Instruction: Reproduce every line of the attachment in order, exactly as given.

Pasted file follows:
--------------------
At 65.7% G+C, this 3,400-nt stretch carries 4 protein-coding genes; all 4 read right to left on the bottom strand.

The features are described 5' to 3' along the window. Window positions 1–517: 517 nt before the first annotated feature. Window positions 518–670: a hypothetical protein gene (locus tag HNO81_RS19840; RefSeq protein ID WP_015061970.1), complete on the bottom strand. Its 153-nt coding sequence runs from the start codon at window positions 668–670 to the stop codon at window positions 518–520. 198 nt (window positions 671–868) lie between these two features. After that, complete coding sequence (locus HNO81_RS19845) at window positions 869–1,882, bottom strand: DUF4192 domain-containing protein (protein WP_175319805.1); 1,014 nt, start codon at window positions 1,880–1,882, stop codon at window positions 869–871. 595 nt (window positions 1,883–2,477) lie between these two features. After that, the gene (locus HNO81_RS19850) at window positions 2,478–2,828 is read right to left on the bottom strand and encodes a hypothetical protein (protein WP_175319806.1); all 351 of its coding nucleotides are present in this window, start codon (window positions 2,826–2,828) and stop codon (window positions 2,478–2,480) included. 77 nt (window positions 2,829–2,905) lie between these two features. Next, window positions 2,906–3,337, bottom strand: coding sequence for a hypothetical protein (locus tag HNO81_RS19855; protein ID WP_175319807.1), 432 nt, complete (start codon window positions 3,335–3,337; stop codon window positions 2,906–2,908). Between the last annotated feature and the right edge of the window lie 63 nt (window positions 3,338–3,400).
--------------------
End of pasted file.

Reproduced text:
At 65.7% G+C, this 3,400-nt stretch carries 4 protein-coding genes; all 4 read right to left on the bottom strand.

The features are described 5' to 3' along the window. Window positions 1–517: 517 nt before the first annotated feature. Window positions 518–670: a hypothetical protein gene (locus tag HNO81_RS19840; RefSeq protein ID WP_015061970.1), complete on the bottom strand. Its 153-nt coding sequence runs from the start codon at window positions 668–670 to the stop codon at window positions 518–520. 198 nt (window positions 671–868) lie between these two features. After that, complete coding sequence (locus HNO81_RS19845) at window positions 869–1,882, bottom strand: DUF4192 domain-containing protein (protein WP_175319805.1); 1,014 nt, start codon at window positions 1,880–1,882, stop codon at window positions 869–871. 595 nt (window positions 1,883–2,477) lie between these two features. After that, the gene (locus HNO81_RS19850) at window positions 2,478–2,828 is read right to left on the bottom strand and encodes a hypothetical protein (protein WP_175319806.1); all 351 of its coding nucleotides are present in this window, start codon (window positions 2,826–2,828) and stop codon (window positions 2,478–2,480) included. 77 nt (window positions 2,829–2,905) lie between these two features. Next, window positions 2,906–3,337, bottom strand: coding sequence for a hypothetical protein (locus tag HNO81_RS19855; protein ID WP_175319807.1), 432 nt, complete (start codon window positions 3,335–3,337; stop codon window positions 2,906–2,908). Between the last annotated feature and the right edge of the window lie 63 nt (window positions 3,338–3,400).